Decide which organization you’d like to donate your toys, stuffed animals, or games to. Check with places like the Goodwill, your local thrift shop, local shelters, preschools, churches, or hospitals. Always check with the organization first to find out what they do and do not accept before you drive up with a truck bed full of toys. Hospitals, in particular, often want brand-new toys for health/sanitary reasons. 

    Swap that Stuff

    Toys can also be recycled through special programs like the ones listed on Earth911.com, which is one of our favorite go-to environmental resources. Another idea is to set up a toy swap with kids at school, in your neighborhood, or with family members. It can be a fun way to get kids to share and trade for toys they want without you having to hit the store and spend money. 

    Final Thoughts

    Finally, remember why you’re donating toys in the first place: To help less fortunate children, prevent waste, and reduce clutter in your home. The purpose is not to just get rid of them, but rather thoughtfully pass them on.

    Resources:

    Stuffed Animals for Emergencies 

    Toys for Tots 

    Donation Town

     

    Posted on In the Loop by TC Clark on Sep 9, 2019

  • Planet Protecting-Prom: Dance the Night Away Eco-Guilt-Free

    Sandy and Danny dancing in the movie Grease

    Corsages and cummerbunds mark prom season just before the end of the school year. Soon students will be shopping for dresses, tuxes, and limos, but at what cost to the environment? If you’re a freshman to the world of sustainability, take note of these tips for a planet-protecting prom.

    Various prom dresses

    Give Fast Fashion the Slip

    It can be difficult to avoid those inexpensive clothing items when you or your teenager are fashion-forward on a budget. But, armed with the knowledge that the fashion industry (especially fast fashion) is one of the main contributors to landfill waste, pollution, and unfair labor practices, it might be a little easier to give up those bargain garments. Instead, try purchasing something secondhand. Just because it was previously owned, that does not mean it is cheap, tacky, or unsophisticated. In fact, most prom dresses are only worn once, so it’s likely any “used” dress will be in excellent condition—not to mention less expensive. You can also get creative and refashion a secondhand item that has potential. Don’t have enough room in your closet or not as creative as you’d like to be? Find a dress rental company in your area—tuxes are rented, so why can’t a dress be? Another option can be a formal clothing exchange between friends, an exchange program, or even your library—yes, your library! There are also plenty of places to donate your dress when you’re done with it.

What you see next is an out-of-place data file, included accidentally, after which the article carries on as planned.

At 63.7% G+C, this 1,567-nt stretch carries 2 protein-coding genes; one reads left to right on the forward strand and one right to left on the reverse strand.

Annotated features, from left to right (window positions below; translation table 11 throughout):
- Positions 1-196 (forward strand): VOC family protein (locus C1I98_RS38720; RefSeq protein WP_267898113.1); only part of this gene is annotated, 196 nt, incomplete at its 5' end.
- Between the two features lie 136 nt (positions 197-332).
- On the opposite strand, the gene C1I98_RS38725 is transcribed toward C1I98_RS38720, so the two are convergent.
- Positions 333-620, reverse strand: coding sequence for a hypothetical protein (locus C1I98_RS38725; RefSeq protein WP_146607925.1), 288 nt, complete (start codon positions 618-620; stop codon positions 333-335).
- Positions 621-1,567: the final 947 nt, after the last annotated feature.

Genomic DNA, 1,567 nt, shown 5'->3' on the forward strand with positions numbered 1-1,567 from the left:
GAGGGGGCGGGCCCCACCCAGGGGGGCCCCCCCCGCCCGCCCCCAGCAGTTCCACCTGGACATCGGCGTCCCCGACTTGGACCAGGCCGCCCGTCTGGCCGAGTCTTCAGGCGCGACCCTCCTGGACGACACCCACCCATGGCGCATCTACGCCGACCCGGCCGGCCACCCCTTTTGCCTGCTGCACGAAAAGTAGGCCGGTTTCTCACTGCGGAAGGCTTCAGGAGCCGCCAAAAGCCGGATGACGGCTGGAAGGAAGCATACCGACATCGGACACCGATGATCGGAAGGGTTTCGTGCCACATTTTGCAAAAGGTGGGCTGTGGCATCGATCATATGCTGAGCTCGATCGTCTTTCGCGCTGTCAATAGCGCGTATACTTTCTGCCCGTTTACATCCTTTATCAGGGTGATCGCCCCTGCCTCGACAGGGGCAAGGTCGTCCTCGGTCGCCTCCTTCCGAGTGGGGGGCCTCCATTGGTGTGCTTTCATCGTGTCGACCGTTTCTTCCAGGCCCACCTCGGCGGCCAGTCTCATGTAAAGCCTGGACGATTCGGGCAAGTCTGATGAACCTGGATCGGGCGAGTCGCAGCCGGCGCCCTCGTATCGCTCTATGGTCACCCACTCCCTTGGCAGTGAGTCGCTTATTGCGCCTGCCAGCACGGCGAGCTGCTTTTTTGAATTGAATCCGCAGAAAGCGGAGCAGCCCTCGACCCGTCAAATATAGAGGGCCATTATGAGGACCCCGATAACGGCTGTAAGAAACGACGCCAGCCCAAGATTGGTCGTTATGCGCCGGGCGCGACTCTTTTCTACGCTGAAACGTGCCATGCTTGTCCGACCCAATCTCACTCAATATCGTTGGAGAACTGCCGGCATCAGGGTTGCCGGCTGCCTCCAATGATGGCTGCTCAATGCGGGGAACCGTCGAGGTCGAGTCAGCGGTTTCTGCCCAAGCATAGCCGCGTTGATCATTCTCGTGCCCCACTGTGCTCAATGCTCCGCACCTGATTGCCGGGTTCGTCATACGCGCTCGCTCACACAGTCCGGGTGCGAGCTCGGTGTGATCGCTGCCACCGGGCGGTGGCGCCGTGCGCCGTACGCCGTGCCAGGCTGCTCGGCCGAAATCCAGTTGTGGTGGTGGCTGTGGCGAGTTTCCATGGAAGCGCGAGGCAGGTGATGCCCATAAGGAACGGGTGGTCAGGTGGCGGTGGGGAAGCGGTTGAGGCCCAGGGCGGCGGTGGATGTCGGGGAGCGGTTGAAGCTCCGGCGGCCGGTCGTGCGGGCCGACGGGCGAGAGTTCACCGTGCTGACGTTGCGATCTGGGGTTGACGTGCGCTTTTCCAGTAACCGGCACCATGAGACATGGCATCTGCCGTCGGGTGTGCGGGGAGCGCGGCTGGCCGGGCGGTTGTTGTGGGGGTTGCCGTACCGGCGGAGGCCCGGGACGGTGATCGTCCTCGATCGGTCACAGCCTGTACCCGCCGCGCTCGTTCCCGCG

Olive Oyl applying makeup

    Makeover Your Cosmetic Bag

    Looking your best doesn’t stop at your outfit, and it shouldn’t come at the expense of the planet. Whether you or your teen wears makeup or simple moisturizer, applies lots of hair product or just needs a razor to get rid of unwanted stubble, there is an earth-friendly option for everyone. Start by asking what cosmetics and beauty accessories are made of—plastic or natural ingredients? Biodegradable or single-use? What about excess packaging? Look for zero-waste companies, or DIY your cosmetics.

    Limo driving to dance

    Limopool

    If you or your teen can afford to rent a limo, make sure to get as many passengers as possible. This will help offset the carbon emissions created by driving multiple cars, and it can also help bring down the cost of the rental. If a limo isn’t in the cards, try regular carpooling or even a pedicab if the venue is nearby. No one expects anyone to ride their bike in their formals, but a pedicab or even a horse-drawn carriage can be a fun and eco-friendly option if the dance is nearby.

    Peter Parker handing a corsage to his date

    Corsage Compost

    After the night is over, the formal footwear is kicked off and it’s time to hit the hay, don’t toss your boutoniere or corsage in the trash. If you don’t plan on hanging on to your flowers as a keepsake, compost it or throw it in your yard waste bin minus the ribbons, pins, and other decorations—you can always reuse those, but they don’t belong in the pile with other organic waste.

    Now get out there and promenade that planet-protecting way, knowing you did the right thing for future prom-goers!

    Posted on In the Loop by TC Clark on Apr 8, 2019